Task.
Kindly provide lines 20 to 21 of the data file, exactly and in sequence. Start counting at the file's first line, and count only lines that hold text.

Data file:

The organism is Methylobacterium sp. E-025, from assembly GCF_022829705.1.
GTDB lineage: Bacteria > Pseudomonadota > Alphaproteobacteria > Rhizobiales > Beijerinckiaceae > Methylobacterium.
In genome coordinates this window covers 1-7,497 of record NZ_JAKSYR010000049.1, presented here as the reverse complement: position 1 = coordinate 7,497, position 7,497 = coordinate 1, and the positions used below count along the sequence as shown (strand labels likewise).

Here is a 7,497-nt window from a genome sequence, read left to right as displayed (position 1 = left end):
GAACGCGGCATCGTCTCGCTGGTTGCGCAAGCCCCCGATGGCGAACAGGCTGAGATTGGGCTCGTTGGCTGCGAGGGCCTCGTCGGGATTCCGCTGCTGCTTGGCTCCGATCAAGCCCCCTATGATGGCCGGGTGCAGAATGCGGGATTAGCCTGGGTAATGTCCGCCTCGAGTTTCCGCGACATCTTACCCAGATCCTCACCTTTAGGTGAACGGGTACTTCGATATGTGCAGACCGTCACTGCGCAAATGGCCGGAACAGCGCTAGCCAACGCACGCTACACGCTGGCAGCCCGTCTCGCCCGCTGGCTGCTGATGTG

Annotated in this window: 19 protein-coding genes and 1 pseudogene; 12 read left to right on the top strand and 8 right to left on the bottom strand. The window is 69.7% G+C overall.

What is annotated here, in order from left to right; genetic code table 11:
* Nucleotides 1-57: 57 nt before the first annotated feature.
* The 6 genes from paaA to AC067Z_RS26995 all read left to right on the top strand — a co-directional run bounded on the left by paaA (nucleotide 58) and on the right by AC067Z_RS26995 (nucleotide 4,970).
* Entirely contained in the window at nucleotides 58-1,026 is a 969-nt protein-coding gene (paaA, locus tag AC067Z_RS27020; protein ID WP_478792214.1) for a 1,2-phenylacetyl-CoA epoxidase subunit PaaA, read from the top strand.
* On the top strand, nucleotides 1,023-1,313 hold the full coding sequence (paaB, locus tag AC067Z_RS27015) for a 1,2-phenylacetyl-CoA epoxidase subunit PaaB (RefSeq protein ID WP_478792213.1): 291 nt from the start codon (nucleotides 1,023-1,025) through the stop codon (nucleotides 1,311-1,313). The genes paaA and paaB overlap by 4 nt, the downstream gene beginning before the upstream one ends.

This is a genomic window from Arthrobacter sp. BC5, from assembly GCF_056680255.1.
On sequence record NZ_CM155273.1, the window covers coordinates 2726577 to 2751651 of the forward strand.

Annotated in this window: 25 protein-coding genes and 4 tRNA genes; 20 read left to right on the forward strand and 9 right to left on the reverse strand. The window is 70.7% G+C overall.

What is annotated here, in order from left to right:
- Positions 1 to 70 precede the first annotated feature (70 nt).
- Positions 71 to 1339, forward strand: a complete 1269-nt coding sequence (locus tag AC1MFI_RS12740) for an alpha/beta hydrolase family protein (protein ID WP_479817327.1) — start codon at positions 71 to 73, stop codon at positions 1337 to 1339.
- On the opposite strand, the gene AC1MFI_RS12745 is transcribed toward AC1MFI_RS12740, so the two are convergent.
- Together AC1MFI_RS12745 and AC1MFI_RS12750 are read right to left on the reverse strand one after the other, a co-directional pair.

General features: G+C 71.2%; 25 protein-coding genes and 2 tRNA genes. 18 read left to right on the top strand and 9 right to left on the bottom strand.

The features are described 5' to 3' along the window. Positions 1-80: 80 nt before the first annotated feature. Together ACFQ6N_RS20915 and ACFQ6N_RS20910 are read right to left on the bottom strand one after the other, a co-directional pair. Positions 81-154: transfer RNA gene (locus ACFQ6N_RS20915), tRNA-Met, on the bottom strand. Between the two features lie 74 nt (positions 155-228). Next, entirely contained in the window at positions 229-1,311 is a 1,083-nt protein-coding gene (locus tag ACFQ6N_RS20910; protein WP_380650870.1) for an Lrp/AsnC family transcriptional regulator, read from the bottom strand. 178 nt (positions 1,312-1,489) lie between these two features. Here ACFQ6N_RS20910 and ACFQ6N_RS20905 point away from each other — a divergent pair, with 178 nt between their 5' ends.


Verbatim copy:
General features: G+C 71.2%; 25 protein-coding genes and 2 tRNA genes. 18 read left to right on the top strand and 9 right to left on the bottom strand.

The features are described 5' to 3' along the window. Positions 1-80: 80 nt before the first annotated feature. Together ACFQ6N_RS20915 and ACFQ6N_RS20910 are read right to left on the bottom strand one after the other, a co-directional pair. Positions 81-154: transfer RNA gene (locus ACFQ6N_RS20915), tRNA-Met, on the bottom strand. Between the two features lie 74 nt (positions 155-228). Next, entirely contained in the window at positions 229-1,311 is a 1,083-nt protein-coding gene (locus tag ACFQ6N_RS20910; protein WP_380650870.1) for an Lrp/AsnC family transcriptional regulator, read from the bottom strand. 178 nt (positions 1,312-1,489) lie between these two features. Here ACFQ6N_RS20910 and ACFQ6N_RS20905 point away from each other — a divergent pair, with 178 nt between their 5' ends.